The deep ocean is a pretty chilly place. Unless you’re a warm-blooded whale or leatherback turtle, the odds are that the cold will make you slow and sluggish as you try to conserve energy. Not so for the opah, or moonfish. It might not look like a candidate for fastest fish in the sea, but these creatures, despite living up to 305 meters (1,000 ft) down, can hold their own against tuna and swordfish.
But unlike those other fish which have to return to the surface to warm their bodies before they can speed off after prey, the moonfish (Lampris guttatus) is able to stay at depth. Researchers from the National Oceanic and Atmospheric Administration (NOAA) have discovered how they manage this. They report that the opah is, quite incredibly, the first fully warm-blooded fish.
Almost nothing is known about this deep diving creature except that it’s a surprisingly effective predator. The researchers now think that this is because it can circulate warm blood throughout its body, and so maintain a body temperature above that of the surrounding water. This gives the fish a competitive advantage over its slower moving prey of squid and other fish.
“Before this discovery I was under the impression this was a slow-moving fish, like most other fish in cold environments,” says Nicholas Wegner, lead author of the study published in Science. “But because it can warm its body, it turns out to be a very active predator that chases down agile prey like squid and can migrate long distances.”
Biologist Owyn Snodgrass, co-author of the study, preparing to tag a opah, or moonfish. Image credit: NOAA Fisheries West Coast/flickr CC BY-NC-ND 2.0
The way it manages this is by flapping its large pectoral fins like wings, which warms the muscles and blood that circulates. This is then pumped through the rest of its body, quickening its metabolism. Not only does this boost allow the fish to maintain high swiming speeds, it also means the animal can elevate the temperature surrounding its eyes and brain, maintaining their function at low temperature and depth.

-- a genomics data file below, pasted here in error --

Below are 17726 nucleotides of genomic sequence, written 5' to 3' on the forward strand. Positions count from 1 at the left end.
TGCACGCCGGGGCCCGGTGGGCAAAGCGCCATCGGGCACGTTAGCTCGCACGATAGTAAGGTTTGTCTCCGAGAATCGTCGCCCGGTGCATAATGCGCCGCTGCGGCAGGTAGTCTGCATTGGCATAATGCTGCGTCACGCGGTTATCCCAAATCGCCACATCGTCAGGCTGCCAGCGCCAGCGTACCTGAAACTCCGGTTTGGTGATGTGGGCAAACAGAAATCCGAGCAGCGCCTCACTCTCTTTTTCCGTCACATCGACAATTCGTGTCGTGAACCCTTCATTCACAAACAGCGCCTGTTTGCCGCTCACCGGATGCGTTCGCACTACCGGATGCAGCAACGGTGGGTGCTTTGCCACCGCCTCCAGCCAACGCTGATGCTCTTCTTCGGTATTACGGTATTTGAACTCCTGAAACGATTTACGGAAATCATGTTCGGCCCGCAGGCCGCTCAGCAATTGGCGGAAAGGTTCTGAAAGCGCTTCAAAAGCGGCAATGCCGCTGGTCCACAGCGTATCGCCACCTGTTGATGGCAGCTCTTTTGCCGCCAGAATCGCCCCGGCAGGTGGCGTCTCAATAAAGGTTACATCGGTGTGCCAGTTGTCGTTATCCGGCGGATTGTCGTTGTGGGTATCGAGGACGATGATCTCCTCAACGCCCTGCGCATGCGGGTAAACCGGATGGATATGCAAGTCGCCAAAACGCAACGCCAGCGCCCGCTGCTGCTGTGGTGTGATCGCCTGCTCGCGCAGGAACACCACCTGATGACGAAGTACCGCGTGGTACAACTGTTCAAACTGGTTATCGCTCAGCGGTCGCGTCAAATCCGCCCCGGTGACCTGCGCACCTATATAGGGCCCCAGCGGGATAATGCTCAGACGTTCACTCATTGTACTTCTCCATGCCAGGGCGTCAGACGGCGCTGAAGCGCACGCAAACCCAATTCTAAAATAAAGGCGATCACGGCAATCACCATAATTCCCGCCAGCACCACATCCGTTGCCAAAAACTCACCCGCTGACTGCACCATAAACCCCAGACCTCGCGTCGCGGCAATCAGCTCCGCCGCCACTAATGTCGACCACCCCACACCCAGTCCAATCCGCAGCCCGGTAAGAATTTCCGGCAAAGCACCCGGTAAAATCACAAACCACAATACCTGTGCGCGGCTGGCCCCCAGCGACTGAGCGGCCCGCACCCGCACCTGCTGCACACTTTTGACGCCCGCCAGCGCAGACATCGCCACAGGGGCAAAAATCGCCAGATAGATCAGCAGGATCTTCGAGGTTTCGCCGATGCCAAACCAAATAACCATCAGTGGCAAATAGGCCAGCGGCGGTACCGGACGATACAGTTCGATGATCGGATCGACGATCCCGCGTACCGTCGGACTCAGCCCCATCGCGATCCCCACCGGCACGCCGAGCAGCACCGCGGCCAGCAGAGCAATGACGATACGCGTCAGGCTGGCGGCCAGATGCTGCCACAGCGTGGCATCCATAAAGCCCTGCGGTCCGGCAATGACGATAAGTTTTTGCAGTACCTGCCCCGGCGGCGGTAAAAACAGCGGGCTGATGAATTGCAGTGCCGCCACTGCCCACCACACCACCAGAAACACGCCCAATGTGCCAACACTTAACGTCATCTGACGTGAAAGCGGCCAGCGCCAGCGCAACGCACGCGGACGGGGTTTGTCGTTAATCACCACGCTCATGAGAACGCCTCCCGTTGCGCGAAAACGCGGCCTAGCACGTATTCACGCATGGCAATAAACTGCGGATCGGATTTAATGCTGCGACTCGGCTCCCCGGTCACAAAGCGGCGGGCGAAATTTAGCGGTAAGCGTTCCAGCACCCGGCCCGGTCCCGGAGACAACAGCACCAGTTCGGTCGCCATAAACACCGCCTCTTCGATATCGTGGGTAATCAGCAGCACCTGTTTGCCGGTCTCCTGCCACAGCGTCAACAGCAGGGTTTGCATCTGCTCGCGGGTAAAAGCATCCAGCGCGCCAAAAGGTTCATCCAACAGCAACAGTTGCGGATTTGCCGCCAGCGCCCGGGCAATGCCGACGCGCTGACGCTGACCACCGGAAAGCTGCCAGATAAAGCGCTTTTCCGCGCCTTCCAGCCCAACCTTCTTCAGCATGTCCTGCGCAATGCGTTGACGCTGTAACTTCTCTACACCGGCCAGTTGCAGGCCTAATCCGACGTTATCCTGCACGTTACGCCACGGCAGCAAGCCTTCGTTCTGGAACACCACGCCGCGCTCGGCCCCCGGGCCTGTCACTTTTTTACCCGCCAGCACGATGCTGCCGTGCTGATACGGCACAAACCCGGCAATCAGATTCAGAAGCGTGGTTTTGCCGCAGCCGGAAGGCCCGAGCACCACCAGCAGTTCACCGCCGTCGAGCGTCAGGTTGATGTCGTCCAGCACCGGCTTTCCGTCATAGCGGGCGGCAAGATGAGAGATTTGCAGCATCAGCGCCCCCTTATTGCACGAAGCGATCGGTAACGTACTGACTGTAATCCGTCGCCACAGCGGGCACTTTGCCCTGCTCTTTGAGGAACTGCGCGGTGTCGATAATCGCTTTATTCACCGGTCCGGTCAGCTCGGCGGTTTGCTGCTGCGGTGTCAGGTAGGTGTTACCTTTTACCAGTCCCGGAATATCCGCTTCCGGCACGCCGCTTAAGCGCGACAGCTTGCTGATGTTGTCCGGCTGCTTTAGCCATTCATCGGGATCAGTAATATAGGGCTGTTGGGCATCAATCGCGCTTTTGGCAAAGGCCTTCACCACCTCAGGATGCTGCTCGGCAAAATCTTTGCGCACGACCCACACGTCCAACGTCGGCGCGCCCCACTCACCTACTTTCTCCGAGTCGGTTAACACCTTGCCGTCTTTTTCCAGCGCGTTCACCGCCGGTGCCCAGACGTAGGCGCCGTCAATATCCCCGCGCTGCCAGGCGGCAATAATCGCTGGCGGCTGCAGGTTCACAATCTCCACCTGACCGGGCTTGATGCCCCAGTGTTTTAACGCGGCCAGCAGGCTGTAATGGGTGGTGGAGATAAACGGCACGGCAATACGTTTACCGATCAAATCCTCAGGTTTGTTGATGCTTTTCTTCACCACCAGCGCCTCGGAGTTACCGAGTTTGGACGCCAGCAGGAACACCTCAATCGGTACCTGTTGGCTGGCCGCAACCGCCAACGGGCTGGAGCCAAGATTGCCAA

The researchers first realized something fishy was going on whilst looking at the creature's gills. They noticed that they were of an unusual design, with the blood vessels carrying warm blood from the body wrapping around those carrying cold oxygenated blood from the gills. This set up is known as a countercurrent heat exchange system, and it means that heat generated by the body can be recycled rather than lost to the water.
Whilst this system is seen in other cold adapted animals, such as in the feet of arctic foxes and penguins, “there has never been anything like this seen in a fish's gills before,” says Wenger. “This is a cool innovation by these animals that gives them a competitive edge.”
The team then decided to tag some wild fish to track and monitor their temperature and that of the surrounding water. They found the fish had an average muscle temperature 41oF (5oC) higher than that of the water. Whilst other fast swimming predators, such as sharks and tuna, are able to warm certain parts of their body such as their head and muscles, the opah is unique in that it also warms its internal organs.
Normally a solitary predator, in recent years, fishermen have been catching more moonfish than ever before. Biologists are unsure what might be causing this sudden increase in numbers. Perhaps their population is growing, or changes in the ocean conditions are favoring them. Either way, it seems that the ocean depths still have plenty of mysteries left to solve.